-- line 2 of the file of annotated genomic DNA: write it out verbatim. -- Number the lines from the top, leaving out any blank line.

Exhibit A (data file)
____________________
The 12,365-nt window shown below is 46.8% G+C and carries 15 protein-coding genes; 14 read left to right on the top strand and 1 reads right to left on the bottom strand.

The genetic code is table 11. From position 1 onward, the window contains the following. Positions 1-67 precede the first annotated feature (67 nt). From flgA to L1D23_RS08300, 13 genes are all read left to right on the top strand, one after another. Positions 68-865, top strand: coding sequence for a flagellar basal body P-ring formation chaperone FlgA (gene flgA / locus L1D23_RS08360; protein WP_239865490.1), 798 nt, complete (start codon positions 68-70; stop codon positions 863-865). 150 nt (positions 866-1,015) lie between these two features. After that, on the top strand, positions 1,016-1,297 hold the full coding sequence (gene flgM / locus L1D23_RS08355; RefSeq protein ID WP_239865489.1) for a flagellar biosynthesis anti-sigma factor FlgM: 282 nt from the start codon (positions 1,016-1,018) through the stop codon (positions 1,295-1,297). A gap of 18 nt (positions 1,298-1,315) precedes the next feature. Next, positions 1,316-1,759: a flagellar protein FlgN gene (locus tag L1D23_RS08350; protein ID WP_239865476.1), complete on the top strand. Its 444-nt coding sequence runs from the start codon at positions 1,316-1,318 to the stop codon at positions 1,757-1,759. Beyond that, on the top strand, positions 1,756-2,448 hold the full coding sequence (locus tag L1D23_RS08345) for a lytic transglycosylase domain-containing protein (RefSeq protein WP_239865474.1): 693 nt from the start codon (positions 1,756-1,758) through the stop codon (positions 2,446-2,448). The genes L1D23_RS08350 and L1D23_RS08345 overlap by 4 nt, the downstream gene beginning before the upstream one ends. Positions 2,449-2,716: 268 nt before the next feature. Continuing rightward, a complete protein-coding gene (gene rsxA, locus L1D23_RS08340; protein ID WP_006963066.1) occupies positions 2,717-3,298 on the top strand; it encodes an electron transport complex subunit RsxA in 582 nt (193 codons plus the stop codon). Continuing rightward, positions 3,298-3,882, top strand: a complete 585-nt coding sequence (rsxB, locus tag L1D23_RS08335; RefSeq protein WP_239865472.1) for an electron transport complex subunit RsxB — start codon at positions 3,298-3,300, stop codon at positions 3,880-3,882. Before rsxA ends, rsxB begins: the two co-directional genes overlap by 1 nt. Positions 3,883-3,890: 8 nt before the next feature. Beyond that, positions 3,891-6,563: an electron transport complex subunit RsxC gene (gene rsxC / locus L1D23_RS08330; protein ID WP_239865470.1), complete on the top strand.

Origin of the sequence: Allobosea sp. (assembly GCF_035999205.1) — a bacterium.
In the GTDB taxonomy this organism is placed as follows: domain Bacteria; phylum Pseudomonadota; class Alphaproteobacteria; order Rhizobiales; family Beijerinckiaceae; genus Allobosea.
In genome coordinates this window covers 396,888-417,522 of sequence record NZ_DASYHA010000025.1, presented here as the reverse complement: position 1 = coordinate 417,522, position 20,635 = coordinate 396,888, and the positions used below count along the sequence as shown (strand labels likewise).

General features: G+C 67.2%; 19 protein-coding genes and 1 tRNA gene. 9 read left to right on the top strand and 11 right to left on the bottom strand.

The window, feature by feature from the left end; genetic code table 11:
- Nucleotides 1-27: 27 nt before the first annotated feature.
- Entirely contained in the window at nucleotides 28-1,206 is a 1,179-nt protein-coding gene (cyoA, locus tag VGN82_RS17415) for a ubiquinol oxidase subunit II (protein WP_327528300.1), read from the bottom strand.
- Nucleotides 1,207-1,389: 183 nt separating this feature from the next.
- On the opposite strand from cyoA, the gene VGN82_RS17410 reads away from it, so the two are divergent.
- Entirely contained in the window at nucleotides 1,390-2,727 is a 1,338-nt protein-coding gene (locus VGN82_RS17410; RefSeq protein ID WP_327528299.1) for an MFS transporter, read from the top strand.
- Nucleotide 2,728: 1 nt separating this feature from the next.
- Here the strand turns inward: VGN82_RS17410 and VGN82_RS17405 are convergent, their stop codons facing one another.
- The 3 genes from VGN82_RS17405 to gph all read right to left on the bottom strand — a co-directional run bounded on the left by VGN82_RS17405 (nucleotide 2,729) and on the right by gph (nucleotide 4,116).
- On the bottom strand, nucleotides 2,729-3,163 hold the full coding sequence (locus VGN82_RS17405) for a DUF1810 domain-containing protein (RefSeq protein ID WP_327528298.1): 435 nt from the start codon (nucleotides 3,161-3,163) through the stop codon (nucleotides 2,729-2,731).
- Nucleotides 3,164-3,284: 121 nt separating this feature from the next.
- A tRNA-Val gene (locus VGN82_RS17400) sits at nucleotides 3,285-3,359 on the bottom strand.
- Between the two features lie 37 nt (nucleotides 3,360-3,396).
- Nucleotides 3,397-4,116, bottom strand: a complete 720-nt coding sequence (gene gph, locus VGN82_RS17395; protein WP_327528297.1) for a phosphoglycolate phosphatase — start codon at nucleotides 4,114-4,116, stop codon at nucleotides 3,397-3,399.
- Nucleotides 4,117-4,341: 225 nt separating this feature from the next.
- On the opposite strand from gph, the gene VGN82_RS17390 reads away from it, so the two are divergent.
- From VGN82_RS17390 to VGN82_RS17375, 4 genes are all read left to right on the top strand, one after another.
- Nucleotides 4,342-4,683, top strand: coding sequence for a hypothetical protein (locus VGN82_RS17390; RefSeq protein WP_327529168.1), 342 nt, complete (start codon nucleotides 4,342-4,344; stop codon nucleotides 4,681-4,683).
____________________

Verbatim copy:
The genetic code is table 11. From position 1 onward, the window contains the following. Positions 1-67 precede the first annotated feature (67 nt). From flgA to L1D23_RS08300, 13 genes are all read left to right on the top strand, one after another. Positions 68-865, top strand: coding sequence for a flagellar basal body P-ring formation chaperone FlgA (gene flgA / locus L1D23_RS08360; protein WP_239865490.1), 798 nt, complete (start codon positions 68-70; stop codon positions 863-865). 150 nt (positions 866-1,015) lie between these two features. After that, on the top strand, positions 1,016-1,297 hold the full coding sequence (gene flgM / locus L1D23_RS08355; RefSeq protein ID WP_239865489.1) for a flagellar biosynthesis anti-sigma factor FlgM: 282 nt from the start codon (positions 1,016-1,018) through the stop codon (positions 1,295-1,297). A gap of 18 nt (positions 1,298-1,315) precedes the next feature. Next, positions 1,316-1,759: a flagellar protein FlgN gene (locus tag L1D23_RS08350; protein ID WP_239865476.1), complete on the top strand. Its 444-nt coding sequence runs from the start codon at positions 1,316-1,318 to the stop codon at positions 1,757-1,759. Beyond that, on the top strand, positions 1,756-2,448 hold the full coding sequence (locus tag L1D23_RS08345) for a lytic transglycosylase domain-containing protein (RefSeq protein WP_239865474.1): 693 nt from the start codon (positions 1,756-1,758) through the stop codon (positions 2,446-2,448). The genes L1D23_RS08350 and L1D23_RS08345 overlap by 4 nt, the downstream gene beginning before the upstream one ends. Positions 2,449-2,716: 268 nt before the next feature. Continuing rightward, a complete protein-coding gene (gene rsxA, locus L1D23_RS08340; protein ID WP_006963066.1) occupies positions 2,717-3,298 on the top strand; it encodes an electron transport complex subunit RsxA in 582 nt (193 codons plus the stop codon). Continuing rightward, positions 3,298-3,882, top strand: a complete 585-nt coding sequence (rsxB, locus tag L1D23_RS08335; RefSeq protein WP_239865472.1) for an electron transport complex subunit RsxB — start codon at positions 3,298-3,300, stop codon at positions 3,880-3,882. Before rsxA ends, rsxB begins: the two co-directional genes overlap by 1 nt. Positions 3,883-3,890: 8 nt before the next feature. Beyond that, positions 3,891-6,563: an electron transport complex subunit RsxC gene (gene rsxC / locus L1D23_RS08330; protein ID WP_239865470.1), complete on the top strand.